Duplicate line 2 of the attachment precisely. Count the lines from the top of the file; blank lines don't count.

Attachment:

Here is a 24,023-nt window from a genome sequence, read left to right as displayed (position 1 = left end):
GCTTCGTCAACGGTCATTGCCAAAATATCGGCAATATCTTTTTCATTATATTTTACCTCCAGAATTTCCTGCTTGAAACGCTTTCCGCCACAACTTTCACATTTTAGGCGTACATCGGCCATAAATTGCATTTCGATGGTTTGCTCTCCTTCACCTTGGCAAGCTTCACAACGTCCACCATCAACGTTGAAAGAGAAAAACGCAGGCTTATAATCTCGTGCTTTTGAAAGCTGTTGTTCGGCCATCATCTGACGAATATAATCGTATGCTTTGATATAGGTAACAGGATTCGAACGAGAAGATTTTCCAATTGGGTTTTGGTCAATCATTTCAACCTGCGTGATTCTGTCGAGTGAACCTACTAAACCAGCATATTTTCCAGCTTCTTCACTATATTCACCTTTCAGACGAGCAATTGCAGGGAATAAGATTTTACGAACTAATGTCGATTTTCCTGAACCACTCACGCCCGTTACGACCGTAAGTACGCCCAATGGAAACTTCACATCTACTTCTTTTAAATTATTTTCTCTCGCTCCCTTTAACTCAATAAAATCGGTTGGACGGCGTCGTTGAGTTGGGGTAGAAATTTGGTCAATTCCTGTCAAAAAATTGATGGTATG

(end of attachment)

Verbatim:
GCTTCGTCAACGGTCATTGCCAAAATATCGGCAATATCTTTTTCATTATATTTTACCTCCAGAATTTCCTGCTTGAAACGCTTTCCGCCACAACTTTCACATTTTAGGCGTACATCGGCCATAAATTGCATTTCGATGGTTTGCTCTCCTTCACCTTGGCAAGCTTCACAACGTCCACCATCAACGTTGAAAGAGAAAAACGCAGGCTTATAATCTCGTGCTTTTGAAAGCTGTTGTTCGGCCATCATCTGACGAATATAATCGTATGCTTTGATATAGGTAACAGGATTCGAACGAGAAGATTTTCCAATTGGGTTTTGGTCAATCATTTCAACCTGCGTGATTCTGTCGAGTGAACCTACTAAACCAGCATATTTTCCAGCTTCTTCACTATATTCACCTTTCAGACGAGCAATTGCAGGGAATAAGATTTTACGAACTAATGTCGATTTTCCTGAACCACTCACGCCCGTTACGACCGTAAGTACGCCCAATGGAAACTTCACATCTACTTCTTTTAAATTATTTTCTCTCGCTCCCTTTAACTCAATAAAATCGGTTGGACGGCGTCGTTGAGTTGGGGTAGAAATTTGGTCAATTCCTGTCAAAAAATTGATGGTATG